• Glucagon dose: 3-5 mg IV over 2-5 minutes (50 mcg/kg for pediatric patients). Be mindful of associated vomiting and risk of aspiration if the patient has CNS depression or altered mental status.
        • Consider starting an infusion at this dose (e.g., 3-5 mg/hour) if this is successful.
      • Calcium dose: calcium gluconate 2-3 g IV bolus via peripheral line or calcium chloride 1 g via central line for adults (60 mg/kg calcium gluconate IV via peripheral line or 20 mg/kg calcium chloride via central line for pediatric patients).
        • Consider starting an infusion at this dose (e.g., 2 g/hour) if this is successful.
      • Vasopressors such as norepinephrine or epinephrine may be needed.
        • Avoid dopamine as it is an indirect vasopressor.
        • Remember that there is no such thing as “max dose” for a vasopressor in a beta blocker overdose setting.
        • Titrate your vasopressors up quickly.
      • Simultaneously evaluate the need for high-dose insulin (HDI) therapy.
        • 1 unit/kg IV bolus followed by 1 unit/kg/hr infusion of regular insulin (can be titrated up to 10 units/kg/hr or higher).
        • Remember to concentrate your insulin to help prevent volume overload. Some hospitals concentrate from 5-16 units/mL but the ability to do this may vary depending on your pharmacy. Your local poison center may be able to help provide evidence for your pharmacist or speak with them about the reasons for concentrating insulin.
        • Consider utilizing bedside ultrasound to evaluate the ejection fraction and its response to HDI therapy.
      • Refractory hypotension despite adequate doses of vasopressors and HDI:
        • Consider lipid emulsion
          • Studies have shown mixed results after intralipid administration in cases of propranolol poisoning.6,8
          • Dose:
            • Bolus 1.5 mL/kg of 20% lipid emulsion solution
            • Start drip at 0.25 mL/kg/minute and repeat bolus 1-2 times as indicated
          • Consider ECMO if persistently decreased cardiac output.
          • Ventricular pacing is not recommended.1
          • For additional guidance on treatments, see ToxCard: BB & CCB Treatments.

Case Follow-up:

The patient was given activated charcoal shortly after arrival. She became drowsy and had an episode of vomiting. She was started on IV fluids, and she remained hypotensive. She was intubated due to risk for aspiration and started on HDI, as well as norepinephrine and epinephrine. Due to refractory shock, a bolus of lipid emulsion was administered, and an infusion of lipid emulsion was started. The patient was continued on HDI and vasopressors with hemodynamic improvement. After two days, she was transferred out of the ICU and ultimately made a full recovery.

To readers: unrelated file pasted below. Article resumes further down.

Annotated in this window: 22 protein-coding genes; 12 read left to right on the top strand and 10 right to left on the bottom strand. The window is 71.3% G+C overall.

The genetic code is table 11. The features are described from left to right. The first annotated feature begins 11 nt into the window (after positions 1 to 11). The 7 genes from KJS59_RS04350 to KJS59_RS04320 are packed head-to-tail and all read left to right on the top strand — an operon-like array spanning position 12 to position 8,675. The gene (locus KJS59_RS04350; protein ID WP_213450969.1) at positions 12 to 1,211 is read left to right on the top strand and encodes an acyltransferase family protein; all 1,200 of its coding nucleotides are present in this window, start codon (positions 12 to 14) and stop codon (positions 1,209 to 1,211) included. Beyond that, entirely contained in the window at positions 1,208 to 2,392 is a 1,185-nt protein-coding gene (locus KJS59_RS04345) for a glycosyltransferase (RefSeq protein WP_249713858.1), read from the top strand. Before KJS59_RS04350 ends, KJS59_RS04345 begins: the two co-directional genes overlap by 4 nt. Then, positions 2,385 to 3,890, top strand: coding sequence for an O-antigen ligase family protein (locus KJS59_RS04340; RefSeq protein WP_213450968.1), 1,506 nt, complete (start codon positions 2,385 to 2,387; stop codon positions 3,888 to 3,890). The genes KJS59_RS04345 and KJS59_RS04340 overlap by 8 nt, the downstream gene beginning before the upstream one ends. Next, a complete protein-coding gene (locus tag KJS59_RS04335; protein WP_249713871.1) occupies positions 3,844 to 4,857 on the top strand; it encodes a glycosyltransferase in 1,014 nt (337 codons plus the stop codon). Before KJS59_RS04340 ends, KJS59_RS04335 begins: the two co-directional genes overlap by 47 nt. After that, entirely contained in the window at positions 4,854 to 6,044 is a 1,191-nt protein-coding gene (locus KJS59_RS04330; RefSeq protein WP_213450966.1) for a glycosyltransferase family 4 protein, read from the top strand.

Clinical Pearls:

  • Propranolol is highly lipophilic, and overdoses can have high morbidity and mortality
  • Seizures are more likely to occur with propranolol than other beta blockers. First line therapy is benzodiazepines
  • Consider activated charcoal early following overdose
  • Treatment primarily involves supportive care
  • Consider IV fluids, vasopressors, calcium, glucagon, and high-dose insulin for initial treatment


  1. Brubacher JR. β-Adrenergic Antagonists. In: Nelson LS, Howland M, Lewin NA, Smith SW, Goldfrank LR, Hoffman RS. eds. Goldfrank’s Toxicologic Emergencies, 11e. McGraw Hill; 2019.
  2. Medscape Propranolol (Rx). Accessed 12/24/22.
  3. Lauterbach M. Clinical toxicology of beta-blocker overdose in adults. Basic Clin Pharmacol Toxicol. 2019 Aug;125(2):178-186. doi: 10.1111/bcpt.13231. Epub 2019 Apr 15. PMID: 30916882.
  4. Truitt CA, Brooks DE, Dommer P, LoVecchio F. Outcomes of unintentional beta-blocker or calcium channel blocker overdoses: a retrospective review of poison center data. J Med Toxicol. 2012 Jun;8(2):135-9. doi: 10.1007/s13181-011-0209-8. PMID: 22311669.
  5. Love JN, Enlow B, Howell JM, Klein-Schwartz W, Litovitz TL. Electrocardiographic changes associated with beta-blocker toxicity. Ann Emerg Med. 2002 Dec;40(6):603-10. doi: 10.1067/mem.2002.129829. PMID: 12447337.
  6. Graudins A, Lee HM, Druda D. Calcium channel antagonist and beta-blocker overdose: antidotes and adjunct therapies. Br J Clin Pharmacol. 2016 Mar;81(3):453-61. doi: 10.1111/bcp.12763. Epub 2015 Oct 30. PMID: 26344579.
  7. Smith S and Howland MA. Calcium. In: Nelson LS, Howland M, Lewin NA, Smith SW, Goldfrank LR, Hoffman RS. eds. Goldfrank’s Toxicologic Emergencies, 11e. McGraw Hill; 2019.
  8. Cole JB, et al. Asystole immediately following intravenous fat emulsion for overdose. J Med Toxicol. 2014;10:307–310. PMID: 24519703.